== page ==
“Christmas time, mistletoe and wine…” warbled the radio. Lady Agnes allowed herself a small smile as she bustled about the kitchen. No-one in their right mind would put the mistletoe and wine together, she thought. Mistletoe’s berries were rather poisonous, and dipping them into wine, which would leach the poison out and into itself, would be murderous. And she disliked people who accused her of being murderous. She counted the coffee cups and found that she was still two short. She sighed, and looked around, wondering which cupboard Hettie usually kept the crockery in. It was a great shame that she’d had to rush off like that to tend to her sick Aunt in a small cottage in the middle of the countryside, but one had to let the help have the occasional day off or they’d leave and not come back. She opened the nearest cupboard door and found a sack of flour inside. That was nice, she supposed, though she wasn’t sure what it might be used for. Perhaps Hettie used it instead of make-up. Was that why the theatre folk she knew referred to it always as pancake?
Three more cupboards located a box of tinsel, what looked like a wartime stockpile of napkins, and finally the crockery. There were two whole shelves of cups, many of them even matching. Lady Agnes frowned at this, wondering where they’d all come from. She had three cups of tea a day, and even allowing for Hettie only doing the washing up at the end of the week there were too many cups here.
As she added them to the tray and wondered which of the many white plugged-in boxes was the fridge, she had a sudden recollection of the tea-parties that her mother used to host. There would be tiny sandwiches cut into finger widths and carefully spread with just enough paste to remind the tastebuds of what they were missing out on, petit fours that were really only petit threes, an acre of cucumber garnish and a blanket of parsley, and then all the cups. They would be set out on trolleys next to the tea urns, in which a box of teabags would be stewing, and then people would be invited it to partake of the bounty. Ah, so that was where the cups had come from. Left over from entertaining the hoi polloi.
Finding the fridge took another three attempts, and then she wondered at the number of cartons of milk that she found there all with different colour tops. Disregarding anything that had a picture on the outside that wasn’t a cow she went with green top and hoped that it was actually some form of milk and not egg-white or reconstituted anything. Then she carried the tray to the sitting room.
“Please excuse the delay,” she said brightly, setting the tray down on an occasional table near the four chairs that clustered around a tiny coffee table set with an empty cake stand. “Hettie’s relation is apparently very sick and she’d rushed off urgently to tend to her.”
“Oh, quite,” said the Vicar, sitting back down again. He’d bounded to his feet when Lady Agnes came into the room, though his politeness hadn’t extended to taking the tray from her. “What relation, pray?”
“Toboggan,” said Lady Agnes firmly. She hadn’t listened to a word Hettie had said beyond hearing that she wanted a couple of days off.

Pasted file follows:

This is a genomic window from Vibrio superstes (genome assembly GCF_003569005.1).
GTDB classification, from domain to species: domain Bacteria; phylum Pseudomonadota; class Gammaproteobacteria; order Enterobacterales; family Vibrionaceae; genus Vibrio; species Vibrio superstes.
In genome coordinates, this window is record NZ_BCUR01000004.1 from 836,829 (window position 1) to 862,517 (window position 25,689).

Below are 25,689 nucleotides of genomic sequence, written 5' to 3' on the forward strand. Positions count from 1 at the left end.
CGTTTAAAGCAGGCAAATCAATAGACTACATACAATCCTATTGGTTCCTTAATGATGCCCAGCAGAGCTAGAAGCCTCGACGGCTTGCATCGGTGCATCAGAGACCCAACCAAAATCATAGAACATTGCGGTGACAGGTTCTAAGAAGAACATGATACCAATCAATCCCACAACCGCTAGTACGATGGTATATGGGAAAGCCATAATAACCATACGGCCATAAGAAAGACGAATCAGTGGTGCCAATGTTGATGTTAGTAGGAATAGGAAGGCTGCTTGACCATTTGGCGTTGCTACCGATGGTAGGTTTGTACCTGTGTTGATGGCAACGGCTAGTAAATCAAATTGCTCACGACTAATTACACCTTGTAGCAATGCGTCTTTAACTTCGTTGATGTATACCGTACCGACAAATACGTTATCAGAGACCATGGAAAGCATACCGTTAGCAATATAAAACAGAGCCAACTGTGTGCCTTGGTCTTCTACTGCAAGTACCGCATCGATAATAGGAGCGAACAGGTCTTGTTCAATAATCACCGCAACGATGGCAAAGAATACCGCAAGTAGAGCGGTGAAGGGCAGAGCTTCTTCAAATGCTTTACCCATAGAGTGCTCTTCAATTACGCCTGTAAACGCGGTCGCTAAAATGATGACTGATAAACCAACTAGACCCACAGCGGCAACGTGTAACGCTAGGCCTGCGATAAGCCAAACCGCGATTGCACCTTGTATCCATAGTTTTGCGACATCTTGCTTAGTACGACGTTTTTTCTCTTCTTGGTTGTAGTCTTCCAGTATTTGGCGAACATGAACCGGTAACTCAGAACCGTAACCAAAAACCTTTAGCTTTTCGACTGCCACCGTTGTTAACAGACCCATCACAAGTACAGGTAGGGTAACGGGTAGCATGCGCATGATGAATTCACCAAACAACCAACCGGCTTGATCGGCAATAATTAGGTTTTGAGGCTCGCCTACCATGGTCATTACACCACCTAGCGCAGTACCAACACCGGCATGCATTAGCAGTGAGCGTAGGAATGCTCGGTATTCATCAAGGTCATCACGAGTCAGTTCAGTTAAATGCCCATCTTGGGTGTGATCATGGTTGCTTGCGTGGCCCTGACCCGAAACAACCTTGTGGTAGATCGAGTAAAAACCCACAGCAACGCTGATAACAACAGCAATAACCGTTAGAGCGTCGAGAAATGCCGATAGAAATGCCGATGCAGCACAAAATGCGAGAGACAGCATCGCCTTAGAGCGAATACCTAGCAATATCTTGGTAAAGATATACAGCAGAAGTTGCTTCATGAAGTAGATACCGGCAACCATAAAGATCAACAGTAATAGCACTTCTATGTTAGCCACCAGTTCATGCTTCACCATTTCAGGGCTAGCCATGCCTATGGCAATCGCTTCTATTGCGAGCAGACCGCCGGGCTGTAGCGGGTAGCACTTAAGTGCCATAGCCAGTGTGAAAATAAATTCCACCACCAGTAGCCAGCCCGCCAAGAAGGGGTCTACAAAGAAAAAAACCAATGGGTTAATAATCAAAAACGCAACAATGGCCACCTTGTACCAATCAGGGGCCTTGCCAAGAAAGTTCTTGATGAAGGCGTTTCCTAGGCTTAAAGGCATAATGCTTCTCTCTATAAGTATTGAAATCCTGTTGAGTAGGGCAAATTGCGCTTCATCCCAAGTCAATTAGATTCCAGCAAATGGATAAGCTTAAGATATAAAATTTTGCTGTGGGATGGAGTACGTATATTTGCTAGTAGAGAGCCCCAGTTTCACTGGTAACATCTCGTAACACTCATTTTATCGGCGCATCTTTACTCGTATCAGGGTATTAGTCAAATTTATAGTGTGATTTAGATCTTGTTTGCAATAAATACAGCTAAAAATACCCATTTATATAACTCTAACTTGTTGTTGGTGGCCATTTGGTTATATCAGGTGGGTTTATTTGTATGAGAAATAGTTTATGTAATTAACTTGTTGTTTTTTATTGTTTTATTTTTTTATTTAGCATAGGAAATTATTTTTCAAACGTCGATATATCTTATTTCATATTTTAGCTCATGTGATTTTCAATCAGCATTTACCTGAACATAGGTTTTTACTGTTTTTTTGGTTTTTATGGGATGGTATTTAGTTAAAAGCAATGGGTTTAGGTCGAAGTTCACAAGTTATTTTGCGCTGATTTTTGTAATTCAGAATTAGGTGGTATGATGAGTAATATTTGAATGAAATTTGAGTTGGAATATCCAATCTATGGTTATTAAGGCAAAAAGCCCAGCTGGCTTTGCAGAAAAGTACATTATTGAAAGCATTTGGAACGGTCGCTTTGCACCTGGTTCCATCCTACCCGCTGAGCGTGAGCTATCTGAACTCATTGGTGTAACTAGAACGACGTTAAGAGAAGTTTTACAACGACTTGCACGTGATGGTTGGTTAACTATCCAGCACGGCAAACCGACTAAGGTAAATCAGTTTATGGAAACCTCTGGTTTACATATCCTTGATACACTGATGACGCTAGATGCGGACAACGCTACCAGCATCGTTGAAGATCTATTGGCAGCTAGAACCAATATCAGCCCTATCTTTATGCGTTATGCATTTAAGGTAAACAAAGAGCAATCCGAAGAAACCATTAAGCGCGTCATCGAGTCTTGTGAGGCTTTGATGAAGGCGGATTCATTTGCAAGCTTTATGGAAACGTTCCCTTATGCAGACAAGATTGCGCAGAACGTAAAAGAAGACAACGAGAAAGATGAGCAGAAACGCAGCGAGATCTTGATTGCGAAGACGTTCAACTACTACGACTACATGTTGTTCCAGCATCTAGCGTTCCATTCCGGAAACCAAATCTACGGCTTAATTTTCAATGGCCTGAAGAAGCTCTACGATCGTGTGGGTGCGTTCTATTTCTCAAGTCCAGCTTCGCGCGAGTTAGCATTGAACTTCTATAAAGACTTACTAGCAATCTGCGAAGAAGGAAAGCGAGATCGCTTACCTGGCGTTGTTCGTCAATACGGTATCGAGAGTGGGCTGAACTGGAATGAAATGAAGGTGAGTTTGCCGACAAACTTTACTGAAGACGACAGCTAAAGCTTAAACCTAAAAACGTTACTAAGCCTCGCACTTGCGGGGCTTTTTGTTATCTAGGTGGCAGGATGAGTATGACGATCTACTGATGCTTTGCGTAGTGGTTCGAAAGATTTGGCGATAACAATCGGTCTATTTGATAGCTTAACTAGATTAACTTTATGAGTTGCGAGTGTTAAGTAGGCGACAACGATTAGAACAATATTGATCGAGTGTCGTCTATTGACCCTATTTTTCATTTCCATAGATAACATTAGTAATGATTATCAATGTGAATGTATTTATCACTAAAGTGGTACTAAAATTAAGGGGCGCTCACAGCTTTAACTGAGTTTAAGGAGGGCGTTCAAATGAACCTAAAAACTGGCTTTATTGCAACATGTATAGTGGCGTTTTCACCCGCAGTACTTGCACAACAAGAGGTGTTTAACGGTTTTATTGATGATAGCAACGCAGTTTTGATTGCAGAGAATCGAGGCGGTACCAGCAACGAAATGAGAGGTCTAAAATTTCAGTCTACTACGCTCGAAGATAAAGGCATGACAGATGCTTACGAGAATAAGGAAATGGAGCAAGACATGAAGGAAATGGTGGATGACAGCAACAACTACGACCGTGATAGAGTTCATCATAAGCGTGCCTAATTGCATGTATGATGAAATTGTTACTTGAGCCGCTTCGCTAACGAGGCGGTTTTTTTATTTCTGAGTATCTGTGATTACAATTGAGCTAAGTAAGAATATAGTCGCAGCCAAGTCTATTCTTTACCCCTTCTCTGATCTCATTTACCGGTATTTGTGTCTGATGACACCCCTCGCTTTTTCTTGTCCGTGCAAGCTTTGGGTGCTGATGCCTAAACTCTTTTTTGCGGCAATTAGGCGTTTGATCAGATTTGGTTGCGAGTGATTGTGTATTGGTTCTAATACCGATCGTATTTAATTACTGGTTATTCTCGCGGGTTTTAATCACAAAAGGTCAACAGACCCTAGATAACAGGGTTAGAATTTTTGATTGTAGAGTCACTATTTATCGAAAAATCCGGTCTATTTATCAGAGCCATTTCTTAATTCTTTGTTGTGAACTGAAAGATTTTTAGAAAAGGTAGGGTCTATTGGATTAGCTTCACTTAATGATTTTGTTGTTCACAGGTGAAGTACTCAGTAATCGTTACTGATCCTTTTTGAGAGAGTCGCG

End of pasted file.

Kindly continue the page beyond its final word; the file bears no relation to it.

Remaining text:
“Ah, uh, really?” said the Vicar. He went to the tray and lifted the teapot. “Shall I be mother?”
“Yes,” said Lady Agnes economically. The Vicar poured, not quite staunching his wince when he saw how orange the stream of tea was. He poured a generous cup for Lady Agnes, and mixed his own with two-thirds of a cup of milk. Even then, when he sipped it, he felt briefly as though he might be a builder or other manual labourer. Then he felt bad for succumbing to stereotyping and promised himself that he’d say three Hail Mary’s when he returned home.
“Is she perhaps Scottish?” he asked. “Only I was under the impression that a toboggan was actually an item of transport. For use in the snow.” His voice, gentle and refined, sounded a little like an educated horse might.
“She’s common,” said Lady Agnes. “I didn’t get involved after that. My mother always used to say that the help were the help, and if you needed to help them then they weren’t doing their job properly.”
“Ah yes,” said the Vicar. He sat back in his chair, his china cup caught in the steeple of his fingers and seemed to be deep in thought. “Your mother. You know that that’s why I’m here, of course?”
“No,” said Lady Agnes. “She is dead, Vicar. You’re rather too late to have caught her at home.”
“Heheh,” said the Vicar politely. “No, Lady Agnes, I was referring to the fact that the police wish to exhume her body. Again.”
“Let them,” said Lady Agnes, waving her hand. The Vicar frowned, not sure if she’d flipped in the bird in that gesture. “Mother was buried clean, and there’s been three diggings up so far. If she’s really hiding anything down there the police don’t seem able to find it.”
“Well,” said the Vicar. “I’d really rather not have the graveyard disturbed like this all the time. Have you considered having your mother’s remains cremated? These problems might go away then.”
“Looks suspicious,” said Lady Agnes. “If it were up to me Vicar, I’d have her left in a body bag in their freezers so that they can violate her bones whenever they feel like it.”
“Have you suggested that to them?”
“Yes. They looked outraged and started talking for a an hour.”
“What did they say?”
“I didn’t listen.”
The Vicar fell silent. After a few minutes he looked at Lady Agnes.
“What did you mean, she was buried clean?” he asked. Lady Agnes grinned.
“Don’t ask questions you wouldn’t like the answers to, Vicar,” she said.
After the Vicar had left, muttering imprecations under his breath, Lady Agnes took the cups down the kitchen and wondered if she had a dishwasher. The radio was still playing, and the song she’d heard earlier came on again.
“…children sing in Christian rhyme…” it warbled. Lady Agnes snorted. Christian rhyme might well have its place, but when you needed things done cleanly you needed far older languages than that….